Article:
Companies spend millions of dollars executing CRM plans against databases of millions of consumers. I do not understand the appeal of CRM or Consumer Relationship Management. Why would consumers engage with brands that want to manage their relationship? Who wants their relationship managed? Try this. Go home and tell your spouse or significant other that you want to manage the relationship. What do you think their reaction would be? It would probably not be very positive.
Managing relationships yields underwhelming results. Tiny percentages of consumers are responding to a brand’s marketing efforts. The average large brand only has a 1% “like” rate of their Facebook page posts. Open or view rates are in the single digits for many brands owned sites.
Managing relationships connotes cold maintenance. Relationships should never be managed. They should be developed; they should be nurtured; they should be deepened. This may sound like semantics to some but if you think about it, there is a very big difference between developing a relationship with consumers rather than managing them.
What would you do differently if your brand wanted to develop relationships? How can we move from CRM to CRD (Consumer Relationship Development)? Think about the efforts required to develop or deepen a relationship vs. simply managing a relationship. Relationships can be defined by the frequency, depth and breadth of interactions; as well as listening and responding.
Look at your current relationships you have with neighbors, friends, co-workers, and family members. The intensity of relationships is directly attributable to the frequency by which you engage with a person; the breadth of topics you engage on; and the depth within a topic you engage. These three factors (frequency, breadth, depth) help to define the level of familiarity, comfort and then trust you have a person. Intuitively it makes sense. The more you interact with someone, the more you will be familiar with them. The more topics you chat about with a person, the more you will get to know them. Lastly, the greater the depth of conversation you have with someone on any given topic; the more deeply you know them. Knowledge drives familiarity. Greater familiarity makes you feel more comfortable. Increased comfort with a person increases your trust in the person. It is only through developing familiarity, comfort and trust that you can develop a strong relationship. Think about the intensity of relationship you have with a sibling (who you’ve known your whole life) and a co-worker. Those relationships are very different.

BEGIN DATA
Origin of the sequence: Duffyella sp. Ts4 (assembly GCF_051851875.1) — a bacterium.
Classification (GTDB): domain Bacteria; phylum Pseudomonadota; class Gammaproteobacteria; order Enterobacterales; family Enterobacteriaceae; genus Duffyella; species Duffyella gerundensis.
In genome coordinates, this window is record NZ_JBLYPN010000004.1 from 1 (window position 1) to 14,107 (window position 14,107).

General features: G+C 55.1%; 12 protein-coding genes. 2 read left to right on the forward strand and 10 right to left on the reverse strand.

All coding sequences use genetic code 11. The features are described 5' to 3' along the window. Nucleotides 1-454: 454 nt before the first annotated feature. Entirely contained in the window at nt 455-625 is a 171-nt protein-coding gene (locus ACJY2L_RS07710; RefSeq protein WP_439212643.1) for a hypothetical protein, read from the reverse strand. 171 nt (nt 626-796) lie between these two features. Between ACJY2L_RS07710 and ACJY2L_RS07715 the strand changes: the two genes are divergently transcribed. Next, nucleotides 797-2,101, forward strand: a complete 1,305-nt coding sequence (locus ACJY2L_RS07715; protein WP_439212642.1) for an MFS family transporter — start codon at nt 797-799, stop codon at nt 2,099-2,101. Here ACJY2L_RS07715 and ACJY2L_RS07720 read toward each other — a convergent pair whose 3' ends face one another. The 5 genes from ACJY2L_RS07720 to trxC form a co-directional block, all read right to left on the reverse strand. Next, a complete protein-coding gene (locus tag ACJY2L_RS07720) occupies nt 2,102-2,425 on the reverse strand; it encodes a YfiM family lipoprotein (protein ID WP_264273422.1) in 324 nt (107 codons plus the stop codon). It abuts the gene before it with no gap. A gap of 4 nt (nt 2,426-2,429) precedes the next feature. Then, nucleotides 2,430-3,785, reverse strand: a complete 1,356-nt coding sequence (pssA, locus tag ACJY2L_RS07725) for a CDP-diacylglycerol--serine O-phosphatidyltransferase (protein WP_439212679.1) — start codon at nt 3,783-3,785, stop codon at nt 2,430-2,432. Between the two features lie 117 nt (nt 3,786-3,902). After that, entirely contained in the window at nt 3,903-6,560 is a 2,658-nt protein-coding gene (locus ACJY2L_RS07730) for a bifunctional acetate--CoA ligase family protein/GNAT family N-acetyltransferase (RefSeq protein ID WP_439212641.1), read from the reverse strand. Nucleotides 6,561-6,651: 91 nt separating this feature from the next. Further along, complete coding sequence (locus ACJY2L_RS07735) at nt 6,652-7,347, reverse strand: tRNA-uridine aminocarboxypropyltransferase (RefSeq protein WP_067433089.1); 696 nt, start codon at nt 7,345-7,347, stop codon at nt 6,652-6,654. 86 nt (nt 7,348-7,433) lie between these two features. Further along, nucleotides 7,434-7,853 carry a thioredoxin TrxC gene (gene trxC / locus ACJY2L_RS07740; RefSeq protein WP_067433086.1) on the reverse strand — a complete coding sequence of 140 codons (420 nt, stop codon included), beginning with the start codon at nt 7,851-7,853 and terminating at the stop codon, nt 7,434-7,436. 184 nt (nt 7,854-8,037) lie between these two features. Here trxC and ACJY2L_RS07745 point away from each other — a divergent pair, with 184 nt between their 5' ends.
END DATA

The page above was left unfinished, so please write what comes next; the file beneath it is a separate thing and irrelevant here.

Listening and responding is incredibly important in developing relationships. It is only through proper response that others know we are listening. Let’s go back to your spouse or significant other. Let’s pretend you are watching a really cool show on television. Your significant other asks you a question and you do not respond. They ask you the question again, and you still do not respond. How do they feel? Why is it unfair to think that consumers wouldn’t feel the same way? Everyone wants to feel that they are being heard. It is only through responding that someone feels heard. It is part of feeling valued in a relationship. If a brand does not respond to consumer comments, are they truly making the consumer feel valued?
CRM is very expensive and does not build significant relationships. CRD does. Developing deep relationships with consumers takes a significant amount of time and effort. This time and effort is an investment that leads to creating Brand Advocates. Brand Advocates are loyal consumers and will generate word of mouth. Word of mouth recommendations will generate new users. New users will build incremental volume. Incremental volume will improve your relationship with your boss.
The bottom line is that developing relationships will yield incremental volume and profit; managing relationships will not. Which is your brand doing?